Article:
A noteworthy article: The European Commission’s Open Access Pilot for Research Articles: Frequently Asked Questions, eGov Monitor, August 20, 2008. Excerpts:
What is open access?
Under open access policies, authors published in research publications grant free Internet access to their scientific contributions, as well as the possibility to use them, subject to proper attribution of authorship. Under open access, a complete version of the work and supplemental materials should be deposited in at least one online repository.
In the pilot launched today, open access means free of charge access for anyone over the internet to research articles resulting from EU funded research.
Open access to what?
The Commission’s open access pilot targets peer reviewed scientific journal articles that result from EU funded research.
However, the concept of open access can also apply to research data, images, etc.
Which parts of FP7 will be covered by the open access pilot?
The pilot covers approximately 20% of the FP7 budget and will apply to specific areas of research under the 7th Research Framework Programme (FP7):
* Information and Communication Technologies (Cognitive Systems, Interaction, Robotics)
* Research Infrastructures (e-Infrastructures);
* Socio-economic Sciences and Humanities;
* Science in Society
These research areas have a potentially high societal impact and political relevance: they can help Europe face global challenges like climate change and the management of natural resources. They also make it possible to test open access for a variety of different disciplines, including a range of natural sciences, social sciences and humanities, as well as both basic and applied research.
How will the open access pilot be implemented?
New grant agreements in the areas covered by the pilot will contain a clause requiring grant recipients to deposit peer reviewed research articles or final manuscripts resulting from their FP7 projects into their institutional or if unavailable a subject-based repository. They will have to make their best efforts to ensure open access to these articles within six or twelve months after publication, depending on the research area. This embargo period will allow scientific publishers to get a return on their investment.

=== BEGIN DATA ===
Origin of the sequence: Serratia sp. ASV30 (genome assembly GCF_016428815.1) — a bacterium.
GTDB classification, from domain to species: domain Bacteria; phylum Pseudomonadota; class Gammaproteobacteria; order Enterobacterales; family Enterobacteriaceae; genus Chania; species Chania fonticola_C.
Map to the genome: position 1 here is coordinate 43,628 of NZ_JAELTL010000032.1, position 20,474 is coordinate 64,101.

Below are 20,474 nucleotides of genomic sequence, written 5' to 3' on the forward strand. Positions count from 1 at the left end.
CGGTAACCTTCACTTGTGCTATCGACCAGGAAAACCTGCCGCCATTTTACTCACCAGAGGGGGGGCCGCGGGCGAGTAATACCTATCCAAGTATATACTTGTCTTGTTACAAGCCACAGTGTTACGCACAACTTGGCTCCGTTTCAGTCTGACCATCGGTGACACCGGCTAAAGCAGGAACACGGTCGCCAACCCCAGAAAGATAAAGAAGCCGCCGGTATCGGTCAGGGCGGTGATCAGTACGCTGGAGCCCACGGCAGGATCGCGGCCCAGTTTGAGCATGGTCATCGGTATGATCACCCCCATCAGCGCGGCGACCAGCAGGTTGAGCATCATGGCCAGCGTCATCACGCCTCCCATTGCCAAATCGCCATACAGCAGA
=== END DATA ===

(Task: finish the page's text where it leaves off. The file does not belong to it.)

Why are embargo periods running from 6 to 12 months instead of a single embargo period?
Scientific publishers draw attention to the fact that when considering open access policies, funding bodies should be aware that “one size does not fit all”. The length of time during which research results are novel and useful varies according to discipline. The results of research in rapidly changing disciplines in fields like energy, environment, health and ICT tend to become obsolete relatively quickly. The results of research in social science and the humanities, on the other hand, usually remain relevant for longer.
Other funding bodies have introduced embargo periods within this range. For example, the Wellcome Trust (UK) has set an embargo period of 6 months, the National Institutes of Health (USA) 12 months at the latest and the Canadian Institutes of Health Research 6 months.
As this is a pilot initiative, the different embargo periods allow the Commission to experiment and assess the impact of such embargo periods.
Comment: Yet another interesting OA experiment. The main novelty is the variable embargo periods that will be permitted during the pilot phase.